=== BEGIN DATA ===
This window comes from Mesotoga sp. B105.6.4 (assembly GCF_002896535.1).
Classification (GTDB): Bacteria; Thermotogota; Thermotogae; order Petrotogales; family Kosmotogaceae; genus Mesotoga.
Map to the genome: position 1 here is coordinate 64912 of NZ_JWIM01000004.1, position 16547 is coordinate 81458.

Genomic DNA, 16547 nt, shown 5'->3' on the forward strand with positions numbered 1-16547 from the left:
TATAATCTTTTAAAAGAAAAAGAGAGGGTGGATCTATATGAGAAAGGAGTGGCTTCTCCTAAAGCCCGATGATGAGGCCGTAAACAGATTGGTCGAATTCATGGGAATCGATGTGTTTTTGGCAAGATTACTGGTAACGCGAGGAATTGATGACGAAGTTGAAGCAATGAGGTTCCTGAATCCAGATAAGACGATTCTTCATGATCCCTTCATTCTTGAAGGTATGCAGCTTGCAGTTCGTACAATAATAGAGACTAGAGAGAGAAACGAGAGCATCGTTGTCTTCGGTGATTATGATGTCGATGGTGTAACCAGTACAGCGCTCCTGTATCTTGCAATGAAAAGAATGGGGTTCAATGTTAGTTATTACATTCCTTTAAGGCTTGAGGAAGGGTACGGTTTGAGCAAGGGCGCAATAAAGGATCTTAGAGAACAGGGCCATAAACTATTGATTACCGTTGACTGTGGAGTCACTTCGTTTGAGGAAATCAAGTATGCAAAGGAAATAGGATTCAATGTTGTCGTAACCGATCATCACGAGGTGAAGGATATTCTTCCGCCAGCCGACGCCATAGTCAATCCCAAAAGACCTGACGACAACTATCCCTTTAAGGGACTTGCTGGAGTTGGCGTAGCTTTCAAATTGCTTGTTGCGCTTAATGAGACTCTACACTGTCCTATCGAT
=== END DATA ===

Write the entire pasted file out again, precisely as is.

This window comes from Mesotoga sp. B105.6.4 (assembly GCF_002896535.1).
Classification (GTDB): Bacteria; Thermotogota; Thermotogae; order Petrotogales; family Kosmotogaceae; genus Mesotoga.
Map to the genome: position 1 here is coordinate 64912 of NZ_JWIM01000004.1, position 16547 is coordinate 81458.

Genomic DNA, 16547 nt, shown 5'->3' on the forward strand with positions numbered 1-16547 from the left:
TATAATCTTTTAAAAGAAAAAGAGAGGGTGGATCTATATGAGAAAGGAGTGGCTTCTCCTAAAGCCCGATGATGAGGCCGTAAACAGATTGGTCGAATTCATGGGAATCGATGTGTTTTTGGCAAGATTACTGGTAACGCGAGGAATTGATGACGAAGTTGAAGCAATGAGGTTCCTGAATCCAGATAAGACGATTCTTCATGATCCCTTCATTCTTGAAGGTATGCAGCTTGCAGTTCGTACAATAATAGAGACTAGAGAGAGAAACGAGAGCATCGTTGTCTTCGGTGATTATGATGTCGATGGTGTAACCAGTACAGCGCTCCTGTATCTTGCAATGAAAAGAATGGGGTTCAATGTTAGTTATTACATTCCTTTAAGGCTTGAGGAAGGGTACGGTTTGAGCAAGGGCGCAATAAAGGATCTTAGAGAACAGGGCCATAAACTATTGATTACCGTTGACTGTGGAGTCACTTCGTTTGAGGAAATCAAGTATGCAAAGGAAATAGGATTCAATGTTGTCGTAACCGATCATCACGAGGTGAAGGATATTCTTCCGCCAGCCGACGCCATAGTCAATCCCAAAAGACCTGACGACAACTATCCCTTTAAGGGACTTGCTGGAGTTGGCGTAGCTTTCAAATTGCTTGTTGCGCTTAATGAGACTCTACACTGTCCTATCGAT